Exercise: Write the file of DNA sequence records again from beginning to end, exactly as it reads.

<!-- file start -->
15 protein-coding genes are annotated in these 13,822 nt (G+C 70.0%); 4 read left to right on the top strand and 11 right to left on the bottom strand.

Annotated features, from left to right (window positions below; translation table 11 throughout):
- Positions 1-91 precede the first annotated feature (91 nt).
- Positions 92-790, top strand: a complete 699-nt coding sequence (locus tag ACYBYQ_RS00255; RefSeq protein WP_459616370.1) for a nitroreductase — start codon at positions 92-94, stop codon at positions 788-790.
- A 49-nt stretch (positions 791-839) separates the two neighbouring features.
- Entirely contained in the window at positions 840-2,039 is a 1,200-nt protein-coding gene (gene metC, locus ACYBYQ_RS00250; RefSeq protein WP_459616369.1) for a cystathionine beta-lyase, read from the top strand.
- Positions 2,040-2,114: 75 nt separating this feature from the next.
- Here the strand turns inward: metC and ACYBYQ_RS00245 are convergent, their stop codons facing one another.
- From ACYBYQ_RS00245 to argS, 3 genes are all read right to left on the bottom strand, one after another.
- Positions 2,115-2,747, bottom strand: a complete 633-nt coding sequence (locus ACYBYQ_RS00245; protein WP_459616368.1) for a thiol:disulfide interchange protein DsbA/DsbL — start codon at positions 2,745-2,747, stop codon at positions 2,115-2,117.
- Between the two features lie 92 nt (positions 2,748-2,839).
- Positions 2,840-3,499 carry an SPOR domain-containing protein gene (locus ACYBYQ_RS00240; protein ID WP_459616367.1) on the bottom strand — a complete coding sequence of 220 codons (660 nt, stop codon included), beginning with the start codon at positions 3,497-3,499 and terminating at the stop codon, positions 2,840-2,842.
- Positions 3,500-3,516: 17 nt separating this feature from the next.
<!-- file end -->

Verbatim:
15 protein-coding genes are annotated in these 13,822 nt (G+C 70.0%); 4 read left to right on the top strand and 11 right to left on the bottom strand.

Annotated features, from left to right (window positions below; translation table 11 throughout):
- Positions 1-91 precede the first annotated feature (91 nt).
- Positions 92-790, top strand: a complete 699-nt coding sequence (locus tag ACYBYQ_RS00255; RefSeq protein WP_459616370.1) for a nitroreductase — start codon at positions 92-94, stop codon at positions 788-790.
- A 49-nt stretch (positions 791-839) separates the two neighbouring features.
- Entirely contained in the window at positions 840-2,039 is a 1,200-nt protein-coding gene (gene metC, locus ACYBYQ_RS00250; RefSeq protein WP_459616369.1) for a cystathionine beta-lyase, read from the top strand.
- Positions 2,040-2,114: 75 nt separating this feature from the next.
- Here the strand turns inward: metC and ACYBYQ_RS00245 are convergent, their stop codons facing one another.
- From ACYBYQ_RS00245 to argS, 3 genes are all read right to left on the bottom strand, one after another.
- Positions 2,115-2,747, bottom strand: a complete 633-nt coding sequence (locus ACYBYQ_RS00245; protein WP_459616368.1) for a thiol:disulfide interchange protein DsbA/DsbL — start codon at positions 2,745-2,747, stop codon at positions 2,115-2,117.
- Between the two features lie 92 nt (positions 2,748-2,839).
- Positions 2,840-3,499 carry an SPOR domain-containing protein gene (locus ACYBYQ_RS00240; protein ID WP_459616367.1) on the bottom strand — a complete coding sequence of 220 codons (660 nt, stop codon included), beginning with the start codon at positions 3,497-3,499 and terminating at the stop codon, positions 2,840-2,842.
- Positions 3,500-3,516: 17 nt separating this feature from the next.